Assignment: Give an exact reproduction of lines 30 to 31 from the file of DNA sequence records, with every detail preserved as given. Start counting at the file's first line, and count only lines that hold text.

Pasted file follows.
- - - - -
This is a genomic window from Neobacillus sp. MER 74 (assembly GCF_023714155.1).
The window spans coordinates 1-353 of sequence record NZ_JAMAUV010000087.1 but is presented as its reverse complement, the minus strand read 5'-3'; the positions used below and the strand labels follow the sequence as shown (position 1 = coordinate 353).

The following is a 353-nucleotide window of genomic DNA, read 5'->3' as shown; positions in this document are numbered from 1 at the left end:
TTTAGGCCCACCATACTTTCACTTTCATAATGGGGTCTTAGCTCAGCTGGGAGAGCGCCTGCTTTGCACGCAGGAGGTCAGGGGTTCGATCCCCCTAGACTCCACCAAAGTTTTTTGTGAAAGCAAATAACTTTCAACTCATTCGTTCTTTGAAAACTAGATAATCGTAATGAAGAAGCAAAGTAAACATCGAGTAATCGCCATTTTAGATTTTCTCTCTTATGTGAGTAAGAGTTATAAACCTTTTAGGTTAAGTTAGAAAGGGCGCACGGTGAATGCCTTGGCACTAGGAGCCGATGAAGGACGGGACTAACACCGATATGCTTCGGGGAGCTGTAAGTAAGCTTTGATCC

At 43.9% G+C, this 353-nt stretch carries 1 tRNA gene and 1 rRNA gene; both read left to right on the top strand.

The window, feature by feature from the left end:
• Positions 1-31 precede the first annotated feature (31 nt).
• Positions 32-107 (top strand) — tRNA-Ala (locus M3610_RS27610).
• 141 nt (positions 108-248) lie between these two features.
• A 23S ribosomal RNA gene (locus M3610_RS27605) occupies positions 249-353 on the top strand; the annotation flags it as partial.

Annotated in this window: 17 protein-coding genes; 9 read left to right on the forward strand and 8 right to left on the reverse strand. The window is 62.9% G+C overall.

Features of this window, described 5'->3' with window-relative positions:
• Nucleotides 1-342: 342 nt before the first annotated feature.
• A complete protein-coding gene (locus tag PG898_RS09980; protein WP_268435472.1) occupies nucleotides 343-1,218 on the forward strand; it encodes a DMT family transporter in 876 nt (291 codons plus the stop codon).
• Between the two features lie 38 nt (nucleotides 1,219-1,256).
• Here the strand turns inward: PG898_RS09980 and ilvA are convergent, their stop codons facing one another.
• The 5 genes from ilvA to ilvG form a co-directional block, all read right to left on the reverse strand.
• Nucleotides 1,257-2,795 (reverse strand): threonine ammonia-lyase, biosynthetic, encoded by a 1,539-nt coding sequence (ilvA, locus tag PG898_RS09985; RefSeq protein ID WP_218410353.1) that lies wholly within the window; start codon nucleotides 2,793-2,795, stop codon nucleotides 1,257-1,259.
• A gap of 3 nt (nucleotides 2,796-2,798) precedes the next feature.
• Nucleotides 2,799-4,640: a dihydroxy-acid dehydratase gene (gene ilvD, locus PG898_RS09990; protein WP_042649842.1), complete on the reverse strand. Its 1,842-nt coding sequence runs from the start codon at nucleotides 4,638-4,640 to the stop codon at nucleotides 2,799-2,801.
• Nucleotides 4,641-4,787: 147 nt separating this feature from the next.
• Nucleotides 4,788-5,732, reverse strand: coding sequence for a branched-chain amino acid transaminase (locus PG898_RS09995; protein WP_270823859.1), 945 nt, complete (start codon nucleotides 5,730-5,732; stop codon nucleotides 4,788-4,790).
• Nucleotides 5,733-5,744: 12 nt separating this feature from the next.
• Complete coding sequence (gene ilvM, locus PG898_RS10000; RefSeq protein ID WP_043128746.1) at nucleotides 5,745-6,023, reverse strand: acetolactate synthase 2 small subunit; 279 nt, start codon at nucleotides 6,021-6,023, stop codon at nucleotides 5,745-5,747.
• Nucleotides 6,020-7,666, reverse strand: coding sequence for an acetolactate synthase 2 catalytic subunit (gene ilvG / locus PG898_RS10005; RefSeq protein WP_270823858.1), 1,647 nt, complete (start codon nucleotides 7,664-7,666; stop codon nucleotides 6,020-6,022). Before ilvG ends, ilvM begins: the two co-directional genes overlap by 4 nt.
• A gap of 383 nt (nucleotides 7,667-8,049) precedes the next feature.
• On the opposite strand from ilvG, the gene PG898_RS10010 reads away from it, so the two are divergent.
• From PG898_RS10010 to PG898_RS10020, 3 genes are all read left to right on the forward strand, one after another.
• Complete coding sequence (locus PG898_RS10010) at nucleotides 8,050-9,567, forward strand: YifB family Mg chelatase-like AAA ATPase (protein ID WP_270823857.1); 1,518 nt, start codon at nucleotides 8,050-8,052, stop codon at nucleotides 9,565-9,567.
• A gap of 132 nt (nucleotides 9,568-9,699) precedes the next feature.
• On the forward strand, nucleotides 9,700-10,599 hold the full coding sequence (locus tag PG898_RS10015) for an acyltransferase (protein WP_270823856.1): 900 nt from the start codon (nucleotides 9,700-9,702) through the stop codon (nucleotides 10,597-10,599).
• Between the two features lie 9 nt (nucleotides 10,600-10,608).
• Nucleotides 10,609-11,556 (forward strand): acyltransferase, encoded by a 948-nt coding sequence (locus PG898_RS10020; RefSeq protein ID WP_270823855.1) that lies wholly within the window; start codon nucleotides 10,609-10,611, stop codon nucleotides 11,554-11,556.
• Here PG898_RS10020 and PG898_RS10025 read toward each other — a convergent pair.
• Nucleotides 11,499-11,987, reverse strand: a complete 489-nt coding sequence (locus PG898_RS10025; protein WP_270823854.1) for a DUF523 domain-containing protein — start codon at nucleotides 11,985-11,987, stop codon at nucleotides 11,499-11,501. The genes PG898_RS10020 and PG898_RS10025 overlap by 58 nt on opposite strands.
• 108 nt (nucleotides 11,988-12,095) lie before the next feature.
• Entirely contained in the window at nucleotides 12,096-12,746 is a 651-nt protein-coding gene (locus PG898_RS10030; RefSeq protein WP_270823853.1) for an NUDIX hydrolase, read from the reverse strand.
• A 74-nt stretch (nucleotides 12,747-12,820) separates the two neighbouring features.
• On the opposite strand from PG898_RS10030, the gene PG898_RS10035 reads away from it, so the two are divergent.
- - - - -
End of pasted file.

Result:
• A gap of 132 nt (nucleotides 9,568-9,699) precedes the next feature.
• On the forward strand, nucleotides 9,700-10,599 hold the full coding sequence (locus tag PG898_RS10015) for an acyltransferase (protein WP_270823856.1): 900 nt from the start codon (nucleotides 9,700-9,702) through the stop codon (nucleotides 10,597-10,599).